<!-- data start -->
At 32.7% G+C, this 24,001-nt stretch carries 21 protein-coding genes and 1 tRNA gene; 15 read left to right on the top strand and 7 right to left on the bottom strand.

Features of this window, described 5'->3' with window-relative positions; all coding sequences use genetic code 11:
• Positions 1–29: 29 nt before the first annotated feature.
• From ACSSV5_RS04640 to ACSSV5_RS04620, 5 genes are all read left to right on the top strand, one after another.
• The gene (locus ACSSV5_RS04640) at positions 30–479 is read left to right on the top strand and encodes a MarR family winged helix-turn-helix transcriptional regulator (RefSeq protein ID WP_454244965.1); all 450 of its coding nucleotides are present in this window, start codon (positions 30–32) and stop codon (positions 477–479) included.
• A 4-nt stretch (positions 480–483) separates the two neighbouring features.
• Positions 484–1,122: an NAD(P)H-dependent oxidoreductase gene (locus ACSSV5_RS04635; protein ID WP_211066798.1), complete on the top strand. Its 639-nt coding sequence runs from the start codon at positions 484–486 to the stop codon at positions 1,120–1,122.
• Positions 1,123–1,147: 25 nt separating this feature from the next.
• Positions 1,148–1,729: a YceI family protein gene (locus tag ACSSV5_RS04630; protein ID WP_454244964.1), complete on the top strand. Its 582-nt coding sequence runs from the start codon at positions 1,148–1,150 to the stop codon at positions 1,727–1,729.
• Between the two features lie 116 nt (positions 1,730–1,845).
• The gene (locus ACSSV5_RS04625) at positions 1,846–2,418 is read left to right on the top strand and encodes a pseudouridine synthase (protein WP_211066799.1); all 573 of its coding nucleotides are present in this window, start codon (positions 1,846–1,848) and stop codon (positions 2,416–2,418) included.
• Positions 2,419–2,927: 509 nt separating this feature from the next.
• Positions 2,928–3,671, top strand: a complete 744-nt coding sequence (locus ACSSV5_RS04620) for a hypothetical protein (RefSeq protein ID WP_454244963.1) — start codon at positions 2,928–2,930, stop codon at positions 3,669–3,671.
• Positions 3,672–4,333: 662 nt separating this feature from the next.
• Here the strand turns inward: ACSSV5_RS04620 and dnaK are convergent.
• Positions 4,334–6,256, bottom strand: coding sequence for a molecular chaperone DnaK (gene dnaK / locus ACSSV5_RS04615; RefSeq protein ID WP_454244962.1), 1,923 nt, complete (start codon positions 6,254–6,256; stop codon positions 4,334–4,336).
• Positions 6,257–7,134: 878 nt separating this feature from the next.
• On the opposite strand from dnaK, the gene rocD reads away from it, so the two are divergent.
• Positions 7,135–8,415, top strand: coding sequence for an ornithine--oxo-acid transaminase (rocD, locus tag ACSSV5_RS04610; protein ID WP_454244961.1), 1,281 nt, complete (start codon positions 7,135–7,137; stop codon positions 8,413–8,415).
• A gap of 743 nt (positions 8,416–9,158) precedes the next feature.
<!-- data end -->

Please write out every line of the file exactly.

At 32.7% G+C, this 24,001-nt stretch carries 21 protein-coding genes and 1 tRNA gene; 15 read left to right on the top strand and 7 right to left on the bottom strand.

Features of this window, described 5'->3' with window-relative positions; all coding sequences use genetic code 11:
• Positions 1–29: 29 nt before the first annotated feature.
• From ACSSV5_RS04640 to ACSSV5_RS04620, 5 genes are all read left to right on the top strand, one after another.
• The gene (locus ACSSV5_RS04640) at positions 30–479 is read left to right on the top strand and encodes a MarR family winged helix-turn-helix transcriptional regulator (RefSeq protein ID WP_454244965.1); all 450 of its coding nucleotides are present in this window, start codon (positions 30–32) and stop codon (positions 477–479) included.
• A 4-nt stretch (positions 480–483) separates the two neighbouring features.
• Positions 484–1,122: an NAD(P)H-dependent oxidoreductase gene (locus ACSSV5_RS04635; protein ID WP_211066798.1), complete on the top strand. Its 639-nt coding sequence runs from the start codon at positions 484–486 to the stop codon at positions 1,120–1,122.
• Positions 1,123–1,147: 25 nt separating this feature from the next.
• Positions 1,148–1,729: a YceI family protein gene (locus tag ACSSV5_RS04630; protein ID WP_454244964.1), complete on the top strand. Its 582-nt coding sequence runs from the start codon at positions 1,148–1,150 to the stop codon at positions 1,727–1,729.
• Between the two features lie 116 nt (positions 1,730–1,845).
• The gene (locus ACSSV5_RS04625) at positions 1,846–2,418 is read left to right on the top strand and encodes a pseudouridine synthase (protein WP_211066799.1); all 573 of its coding nucleotides are present in this window, start codon (positions 1,846–1,848) and stop codon (positions 2,416–2,418) included.
• Positions 2,419–2,927: 509 nt separating this feature from the next.
• Positions 2,928–3,671, top strand: a complete 744-nt coding sequence (locus ACSSV5_RS04620) for a hypothetical protein (RefSeq protein ID WP_454244963.1) — start codon at positions 2,928–2,930, stop codon at positions 3,669–3,671.
• Positions 3,672–4,333: 662 nt separating this feature from the next.
• Here the strand turns inward: ACSSV5_RS04620 and dnaK are convergent.
• Positions 4,334–6,256, bottom strand: coding sequence for a molecular chaperone DnaK (gene dnaK / locus ACSSV5_RS04615; RefSeq protein ID WP_454244962.1), 1,923 nt, complete (start codon positions 6,254–6,256; stop codon positions 4,334–4,336).
• Positions 6,257–7,134: 878 nt separating this feature from the next.
• On the opposite strand from dnaK, the gene rocD reads away from it, so the two are divergent.
• Positions 7,135–8,415, top strand: coding sequence for an ornithine--oxo-acid transaminase (rocD, locus tag ACSSV5_RS04610; protein ID WP_454244961.1), 1,281 nt, complete (start codon positions 7,135–7,137; stop codon positions 8,413–8,415).
• A gap of 743 nt (positions 8,416–9,158) precedes the next feature.